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Institute for Government cautions government to draw right lessons from pandemic
The Institute for Government has published a policy document warning government not to draw wrong lessons from data sharing during pandemic
The Institute for Government has published a report that indicates the government is in danger of drawing false lessons from the sharing of data during the Covid-19 pandemic.
Written by Gavin Freeguard and Paul Shepley, the report, Data sharing during coronavirus: Lessons for government, is based on six roundtables conducted by the IfG in the summer of 2022 among civil servants and data practitioners. The think tank has written up each roundtable, providing video and audio. They cover topics such as legislating to support data sharing, data sharing to combat fraud and the experiences of the NHS Covid-19 Data Store.
The report notes that the data store attracted controversy due to how open project owners were about the involvement of certain suppliers. “Openness about the private companies involved in the project led to several stories in the press,” said the report authors, coyly. Palantir has proved to be a controversial firm in the context of this project because it is a favourite target of civil libertarian organisations, such as Privacy International, Big Brother Watch and legal company Foxglove.
The report puts into question the government’s self-congratulation about data sharing during the pandemic. It points to the findings of two parliamentary committees, the House of Commons Health and Social Care Select Committee, and the Science and Technology Select Committee, which were critical of the government’s response to the pandemic.
“A country with a world-class expertise in data analysis should not have faced the biggest health crisis in 100 years with virtually no data to analyse,” one said. Also registered in the IfG report was the manner in which setting up NHS Test and Trace “as a new organisation outside the healthcare system created technical challenges that hindered the sharing of positive infection cases and their locations with local authorities”.
The report expresses reservations about the Data Protection and Digital Information Bill going through Parliament this year. Of the roundtable on that subject, the authors said: “The most significant challenges with data sharing identified by our roundtable participants were not legislative, but cultural and organisational, meaning further legislation may fail to resolve (and might instead distract from) the problems that actually posed a barrier to effective data sharing.”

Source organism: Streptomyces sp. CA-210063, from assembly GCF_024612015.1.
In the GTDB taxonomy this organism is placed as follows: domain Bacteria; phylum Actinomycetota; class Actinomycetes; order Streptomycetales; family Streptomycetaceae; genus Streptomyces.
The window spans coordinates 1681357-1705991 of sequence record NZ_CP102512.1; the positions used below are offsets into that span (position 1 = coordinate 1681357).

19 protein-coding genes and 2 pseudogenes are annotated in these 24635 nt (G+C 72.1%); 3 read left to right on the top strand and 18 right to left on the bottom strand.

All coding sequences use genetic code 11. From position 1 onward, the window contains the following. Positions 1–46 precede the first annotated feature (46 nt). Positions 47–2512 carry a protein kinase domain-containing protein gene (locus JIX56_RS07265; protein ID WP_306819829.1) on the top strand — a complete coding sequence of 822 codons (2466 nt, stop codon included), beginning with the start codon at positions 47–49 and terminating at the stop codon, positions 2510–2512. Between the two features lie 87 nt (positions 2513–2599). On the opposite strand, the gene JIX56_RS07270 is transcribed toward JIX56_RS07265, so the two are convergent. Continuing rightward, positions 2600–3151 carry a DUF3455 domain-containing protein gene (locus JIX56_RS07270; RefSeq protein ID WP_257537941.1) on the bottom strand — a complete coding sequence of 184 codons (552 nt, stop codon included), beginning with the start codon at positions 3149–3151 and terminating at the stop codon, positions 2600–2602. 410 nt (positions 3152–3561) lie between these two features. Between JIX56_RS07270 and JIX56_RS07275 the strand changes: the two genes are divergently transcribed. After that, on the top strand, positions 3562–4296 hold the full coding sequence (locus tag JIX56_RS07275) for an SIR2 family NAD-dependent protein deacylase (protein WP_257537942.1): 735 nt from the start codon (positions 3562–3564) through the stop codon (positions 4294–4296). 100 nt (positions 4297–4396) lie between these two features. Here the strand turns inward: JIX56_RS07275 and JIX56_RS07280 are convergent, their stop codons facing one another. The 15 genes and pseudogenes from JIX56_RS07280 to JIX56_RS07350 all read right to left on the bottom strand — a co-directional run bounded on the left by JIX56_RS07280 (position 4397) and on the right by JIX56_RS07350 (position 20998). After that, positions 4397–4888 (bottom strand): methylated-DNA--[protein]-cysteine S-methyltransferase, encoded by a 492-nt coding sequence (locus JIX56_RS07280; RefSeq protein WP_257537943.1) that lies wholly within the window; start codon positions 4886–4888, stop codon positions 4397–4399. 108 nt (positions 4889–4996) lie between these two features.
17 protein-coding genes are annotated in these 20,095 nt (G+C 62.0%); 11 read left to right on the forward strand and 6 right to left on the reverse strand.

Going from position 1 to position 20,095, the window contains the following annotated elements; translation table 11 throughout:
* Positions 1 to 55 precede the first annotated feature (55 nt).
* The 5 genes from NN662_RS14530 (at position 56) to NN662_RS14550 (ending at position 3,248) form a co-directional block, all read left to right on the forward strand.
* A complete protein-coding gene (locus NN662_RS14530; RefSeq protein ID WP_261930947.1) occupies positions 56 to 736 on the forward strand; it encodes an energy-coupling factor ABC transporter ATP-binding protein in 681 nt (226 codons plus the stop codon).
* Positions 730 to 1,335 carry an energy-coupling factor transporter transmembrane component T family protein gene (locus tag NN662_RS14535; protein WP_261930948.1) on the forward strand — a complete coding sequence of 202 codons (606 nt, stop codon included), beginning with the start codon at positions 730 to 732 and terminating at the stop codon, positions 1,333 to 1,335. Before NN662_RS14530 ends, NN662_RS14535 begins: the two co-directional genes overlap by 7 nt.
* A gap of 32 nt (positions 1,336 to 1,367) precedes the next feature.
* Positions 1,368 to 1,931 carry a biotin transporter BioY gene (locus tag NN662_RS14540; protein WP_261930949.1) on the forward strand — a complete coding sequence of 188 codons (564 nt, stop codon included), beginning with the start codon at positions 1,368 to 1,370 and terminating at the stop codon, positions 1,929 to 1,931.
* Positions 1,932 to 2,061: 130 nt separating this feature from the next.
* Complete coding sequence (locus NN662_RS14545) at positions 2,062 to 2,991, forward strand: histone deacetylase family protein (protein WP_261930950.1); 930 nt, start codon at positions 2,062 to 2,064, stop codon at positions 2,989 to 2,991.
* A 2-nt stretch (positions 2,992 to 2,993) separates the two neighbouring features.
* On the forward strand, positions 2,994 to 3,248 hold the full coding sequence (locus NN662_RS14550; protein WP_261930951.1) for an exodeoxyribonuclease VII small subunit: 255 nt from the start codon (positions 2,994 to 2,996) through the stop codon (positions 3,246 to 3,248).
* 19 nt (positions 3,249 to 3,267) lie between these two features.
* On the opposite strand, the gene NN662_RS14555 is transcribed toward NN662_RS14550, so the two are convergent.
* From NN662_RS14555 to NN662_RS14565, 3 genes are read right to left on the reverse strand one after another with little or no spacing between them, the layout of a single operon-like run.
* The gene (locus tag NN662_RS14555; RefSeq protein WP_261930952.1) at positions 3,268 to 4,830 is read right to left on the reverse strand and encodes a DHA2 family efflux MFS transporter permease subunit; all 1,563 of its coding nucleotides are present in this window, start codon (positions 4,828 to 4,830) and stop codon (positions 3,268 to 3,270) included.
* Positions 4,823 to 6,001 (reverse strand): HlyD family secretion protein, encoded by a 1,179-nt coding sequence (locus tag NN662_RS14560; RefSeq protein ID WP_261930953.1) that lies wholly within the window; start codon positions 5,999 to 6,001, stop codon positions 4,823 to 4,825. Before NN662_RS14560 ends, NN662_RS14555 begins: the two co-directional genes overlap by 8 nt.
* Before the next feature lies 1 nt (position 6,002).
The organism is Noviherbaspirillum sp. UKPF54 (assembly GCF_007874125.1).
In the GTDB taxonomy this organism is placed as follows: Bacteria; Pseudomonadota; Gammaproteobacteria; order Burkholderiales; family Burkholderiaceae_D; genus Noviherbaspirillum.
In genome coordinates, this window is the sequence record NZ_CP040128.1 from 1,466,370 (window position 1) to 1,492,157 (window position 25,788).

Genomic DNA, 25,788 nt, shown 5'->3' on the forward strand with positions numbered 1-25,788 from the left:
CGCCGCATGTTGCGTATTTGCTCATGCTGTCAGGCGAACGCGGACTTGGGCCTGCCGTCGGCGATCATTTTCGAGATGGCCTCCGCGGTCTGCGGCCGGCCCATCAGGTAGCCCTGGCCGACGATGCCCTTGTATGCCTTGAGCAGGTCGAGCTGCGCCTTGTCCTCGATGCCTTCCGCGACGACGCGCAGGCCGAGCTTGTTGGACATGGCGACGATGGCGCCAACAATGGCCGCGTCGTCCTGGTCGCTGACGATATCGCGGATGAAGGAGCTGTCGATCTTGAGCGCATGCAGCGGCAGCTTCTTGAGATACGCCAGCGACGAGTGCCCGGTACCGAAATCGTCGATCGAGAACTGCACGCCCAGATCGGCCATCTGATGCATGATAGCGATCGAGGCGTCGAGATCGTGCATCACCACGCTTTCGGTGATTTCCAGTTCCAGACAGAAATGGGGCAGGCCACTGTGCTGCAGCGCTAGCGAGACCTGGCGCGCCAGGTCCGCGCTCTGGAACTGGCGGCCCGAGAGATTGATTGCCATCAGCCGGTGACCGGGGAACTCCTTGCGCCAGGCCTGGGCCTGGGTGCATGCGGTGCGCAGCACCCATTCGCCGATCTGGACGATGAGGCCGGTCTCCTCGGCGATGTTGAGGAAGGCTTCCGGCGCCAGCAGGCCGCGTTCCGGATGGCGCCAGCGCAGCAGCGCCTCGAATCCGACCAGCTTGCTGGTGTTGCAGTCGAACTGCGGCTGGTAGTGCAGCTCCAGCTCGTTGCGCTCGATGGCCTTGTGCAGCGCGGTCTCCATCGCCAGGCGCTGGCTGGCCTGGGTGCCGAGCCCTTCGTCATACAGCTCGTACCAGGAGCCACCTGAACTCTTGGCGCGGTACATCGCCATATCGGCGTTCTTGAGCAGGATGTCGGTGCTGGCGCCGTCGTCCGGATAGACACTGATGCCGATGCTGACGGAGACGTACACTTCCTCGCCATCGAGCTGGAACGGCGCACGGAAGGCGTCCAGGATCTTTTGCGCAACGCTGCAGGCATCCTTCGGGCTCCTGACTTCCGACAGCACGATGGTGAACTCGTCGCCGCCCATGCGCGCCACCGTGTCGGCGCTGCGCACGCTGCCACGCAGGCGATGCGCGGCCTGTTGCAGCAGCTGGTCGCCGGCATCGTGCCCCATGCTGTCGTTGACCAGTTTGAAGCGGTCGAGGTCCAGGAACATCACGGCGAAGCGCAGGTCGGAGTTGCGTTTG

The report recommends that government should reconsider several of its proposed changes to the bill. These would, say the report’s authors, “remove the requirement for several measures that were highlighted as useful by roundtable participants, such as data protection impact assessments [DPIAs] and data protection officers. The bill should retain these aspects.”
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The report notes that the bill has been framed by the government as delivering some of the so-called “benefits of Brexit” through creating a “pro-growth and innovation-friendly data protection regime”. This is because Brexit allows the UK to diverge from the European version of the General Data Protection Regulation. However, the report’s authors maintain that “a key lesson from the pandemic has been that existing legislation is largely fit for both emergency and non-emergency situations, and allowed the government to respond swiftly when data sharing was required”.
They go on to note that the new bill could “destabilise the existing legal environment, which is still bedding in, and remove some critical protections and processes.
“Data protection officers and DPIAs were frequently highlighted by participants in our roundtables as useful, and remain recommended by the ICO as a useful tool even when not mandatory,” it said.
The report also recommends that the Central Digital and Data Office should produce a so-called data sharing “playbook” to help public sector workers build new services founded on the use of data. The goal there would be to “minimise barriers to civil servants establishing new data sharing agreements for public benefit, while respecting the rights and views of the public and aligning with the Information Commissioner’s Office [ICO] guidance”. The report identifies a leading role to be played by the Centre for Data Ethics and Innovation in developing this “playbook”.
Though it’s not mentioned in the report, germane to the “playbook” concept is that the government plans to set up what it calls a “data marketplace” as part of its Roadmap for digital and data, 2022-2025. The policy paper describing this “roadmap” says all government departments “will have access to a Data Marketplace (including a Data Catalogue, standards and governance models) to rival best practice across public and private sectors”.
A Cabinet Office spokesperson confirmed to Computer Weekly that a blogpost from the Central Digital and Data Office is in the works that will put flesh on the idea of a “data marketplace”.
The IfG report authors conclude, in their report, that: “The pandemic showed what can be achieved and highlighted how a clear purpose and urgent need could overcome some of the traditionally cited barriers to data sharing. But it also showed which barriers remain to data sharing in the public interest.”